From the moment Assassin’s Creed: Odyssey was revealed to the world, it was clear that Ubisoft was taking the once stealth-action game into medieval RPG territory. Last year’s Origins, which many (including us) regarded as one of the series’ best, laid certain foundations which made this game possible. While that game was exceptionally huge, it did feel lackluster when it came to the then-newly introduced light role-playing elements. Little did we know that Ubisoft was planting the seeds of a much greater game.

Assassin’s Creed Odyssey is the series’ first entry which fully recognizes itself as an RPG, and boy does it shine as one. It’s got (potentially) hundreds of hours of content, branching narratives, fully realized characters and tons of dialogue options. Naturally, it reminded us of CD Projekt Red’s masterpiece in the genre, The Witcher 3: Wild Hunt. Both games have a lot of similarities, and that’s not a bad thing. The developers at Ubisoft have admitted numerous times how The Witcher games have inspired them to take Assassin’s Creed into the RPG territory. 

Characters and Choices

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First up, the choice of characters and their decisions. Odyssey starts off with giving you the option of choosing either Alexios or Kassandra. Once you’ve chosen, you’re locked into playing as that character for the entirety of the game. The series has done something similar before, with Jacob & Evie Fry being interchangeable characters. That’s one thing that is certainly different from Geralt’s adventure. In The Witcher series, you can only play as Geralt, with certain sections where you can play as Ciri in the third installment. 

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Both Alexios and Kassandra are interesting characters, in that you get to choose how they behave. In our run of the game, we chose to play as Kassandra as we believe her voice acting and performance was much more believable than Alexios’. Your choice may vary, and we’re not judging you. The fun begins when you’re confronted with the various dialogue options. As either of the protagonists, you’ll be faced with innumerable choices, most of which lie in the grey area of morality. Again, similar to The Witcher, the game will put you into difficult scenarios, and that’s one of the game’s strong points.

Movement and Combat

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Assassin’s Creed Odyssey takes its previous entry’s systems and refines them to near perfection. While many believe the parkour system, which at one point was the series’ USP, to have been downgraded (which it is), we were perfectly fine with it. We’re playing the game on PC with an X-Box controller and movement is as fluid as it has ever been. The PC controls could do with some work on them, and as such we highly recommend playing the game with a controller.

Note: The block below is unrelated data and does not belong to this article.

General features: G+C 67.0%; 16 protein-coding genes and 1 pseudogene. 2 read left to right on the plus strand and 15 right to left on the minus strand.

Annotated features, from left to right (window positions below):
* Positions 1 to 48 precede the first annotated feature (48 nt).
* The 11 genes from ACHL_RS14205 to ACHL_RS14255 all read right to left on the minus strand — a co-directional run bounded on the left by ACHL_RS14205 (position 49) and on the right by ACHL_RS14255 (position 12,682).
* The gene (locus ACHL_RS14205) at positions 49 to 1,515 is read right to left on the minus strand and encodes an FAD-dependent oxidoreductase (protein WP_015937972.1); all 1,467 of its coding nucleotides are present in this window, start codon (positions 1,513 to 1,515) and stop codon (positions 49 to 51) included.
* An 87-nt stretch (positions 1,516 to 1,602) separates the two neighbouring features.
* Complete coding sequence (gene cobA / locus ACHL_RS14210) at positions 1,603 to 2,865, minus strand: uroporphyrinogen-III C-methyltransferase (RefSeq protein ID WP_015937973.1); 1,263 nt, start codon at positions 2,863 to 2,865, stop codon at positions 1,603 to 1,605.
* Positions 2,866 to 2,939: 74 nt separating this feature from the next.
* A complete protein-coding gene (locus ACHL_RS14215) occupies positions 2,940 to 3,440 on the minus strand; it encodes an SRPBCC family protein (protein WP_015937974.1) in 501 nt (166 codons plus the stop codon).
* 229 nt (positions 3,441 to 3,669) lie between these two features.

The combat system which carries on from Origins has been refined too. It’s more deep, with the game giving you the option to map certain abilities to the custom combinations on the controller (or keyboard) itself. This gives combat a much-needed depth that was lacking in Origins. The enemy difficulty has been increased also. If you’re even 1 level below an enemy, you’re gonna have a hard time.

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In The Witcher 3, the combat was a mix of melee sword fights and sign usage. In Odyssey, the same ideas are present, but the execution is much more flawless. Another aspect of the game is the movement, something The Witcher franchise has had some problems with. It certainly takes time to get used to Geralt’s somewhat blocky movement (pro tip: Just change the movement response setting to “Alternative” when playing The Wild Hunt). However, with Ubisoft being a much bigger company, with much more complicated systems in place for every minute game mechanic, it’s no surprise to see traversal done right in Odyssey.

Some mechanics, like dodging and rolling have been unified to one single button in Odyssey. Parrying has also been integrated well into the controls to give a fluid movement when fighting. The ability usage is also well integrated enough to make the combat feel smoother, and while casting Igni all day is fun, Sparta kicking enemies off cliffs is just next level.

The World & Writing

 

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Now, if there’s one category where no game (or very few, if even) has come close to The Witcher 3, and that’s the writing. The continent that CDPR created in that game was, and still is, a thing of beauty. And what makes it extra special is the writing behind the quests and characters. Each and every quest in that game was hand-crafted by the Polish developers. And the way in which all of those were interwoven with the main story was just spectacular. There’s only so many games where you can remember certain instances from a meager side-quest, and The Witcher 3: Wild Hunt is one of them.

So it’s no surprise to see Ubisoft trying to emulate the same thing in Assassin’s Creed Odyssey, and to their benefit, they do a pretty fine job of it. Quests have been crafted with a more careful approach here, with each of the interactions getting their own dedicated cutscene interactability. Much of it reminds us of BioWare’s gems of the past. You can now finally pursue romantic interests, while much of that results in very awkward situations. Suffice it to say that you won’t be fully satisfied after doing the deeds. This is something The Witcher games were pretty good at. And it actually made sense, in one way or the other, to have those options exist in those games without derailing the main story. 

So, in conclusion, Assassin’s Creed: Odyssey seems to have taken the most out of other RPGs, especially The Witcher 3: Wild Hunt & that’s not a bad thing. 

Stay tuned for our full review of Assassin’s Creed: Odyssey.

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